Smith resigns from Nyssa rail project management

Greg Smith has resigned as project manager of the troubled Treasure Valley Reload Center, ending a tenure troubled by cost overruns, construction troubles and a shortage of money.

He has managed the project north of Nyssa in Malheur County since it emerged as an idea in 2015, through state appropriations in 2017, and a recent halt in work over the lack of money.

He worked most of that time for Malheur County, but he switched in August to work directly for the public company set up by county officials – the Malheur County Development Corp.

His work was through his private company, Gregory Smith & Company.

“I wanted to let you all know that Gregory Smith & Company will officially be resigning from all Malheur County Development Corporation related duties on February 28th. We will do everything in our power to ensure a smooth transition during this time,” Smith wrote in an email to company directors on Friday, Feb. 17.
The Enterprise obtained the email on Tuesday, Feb. 21, through a public records request.

Smith’s resignation comes as the development company struggles to find money to pay bills and keep the project going. All work stopped in December, and Smith was pursuing another $6.5 million to get the reload center done later this year.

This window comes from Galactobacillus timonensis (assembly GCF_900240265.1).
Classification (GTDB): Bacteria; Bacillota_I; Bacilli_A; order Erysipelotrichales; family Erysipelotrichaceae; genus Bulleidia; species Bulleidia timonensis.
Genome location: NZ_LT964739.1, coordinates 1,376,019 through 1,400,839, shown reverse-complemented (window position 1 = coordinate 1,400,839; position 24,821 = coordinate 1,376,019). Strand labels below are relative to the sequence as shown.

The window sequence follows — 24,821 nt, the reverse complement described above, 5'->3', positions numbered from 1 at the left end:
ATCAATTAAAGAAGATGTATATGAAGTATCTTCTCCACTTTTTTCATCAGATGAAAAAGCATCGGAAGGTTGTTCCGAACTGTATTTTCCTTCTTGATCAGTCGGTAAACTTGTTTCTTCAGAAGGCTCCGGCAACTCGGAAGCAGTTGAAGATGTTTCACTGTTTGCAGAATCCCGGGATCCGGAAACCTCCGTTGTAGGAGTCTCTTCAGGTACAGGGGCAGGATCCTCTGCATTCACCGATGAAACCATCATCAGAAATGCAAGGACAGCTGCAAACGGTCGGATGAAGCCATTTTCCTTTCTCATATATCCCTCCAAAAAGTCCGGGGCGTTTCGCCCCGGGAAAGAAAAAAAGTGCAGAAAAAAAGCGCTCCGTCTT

The development company learned recently that contractors who were owed nearly $1 million for work already done had been asked to hold their bills because there was no money to pay them. Such a move spared the development company from having past-due bills that would accrue interest.

Construction on the former Nyssa farmland started in December 2021 but quickly bogged down with ground conditions worse than expected. Earthwork to prepare the farmland to hold a warehouse building and rail spurs had been contracted at about $5.5 million. The work went months longer than expected and ended up costing $13.7 million.

Smith’s company, based in Heppner, was being paid $9,000 a month to manage the project. The fee is covered by Malheur County, which also is covering borrowing costs and other expenses.

Smith served as Malheur County’s economic development director from 2013 until last July. He resigned that work, citing a “toxic” environment, but kept the shipping center task.

He also holds a full-time job in Boardman with the Columbia Development Authority and contracts with other public entities. He is the longest-serving member of the Oregon House, a Republican serving House District 57, which does not include Malheur County.

This is a developing story.


Short of money, rail managers ask contractors to hold onto bills for work already done

SPECIAL REPORT: Another state bailout for Nyssa rail project in the works

SPECIAL REPORT: Smith pledges scrutiny of rail project budget, can’t produce one

SPECIAL REPORT: State suspends payments for Nyssa rail project

State’s fund for rail center nearly exhausted but millions in costs remain, records show

Les Zaitz is editor of Salem Reporter and also serves as editor and publisher of the Malheur Enterprise in Vale, Oregon.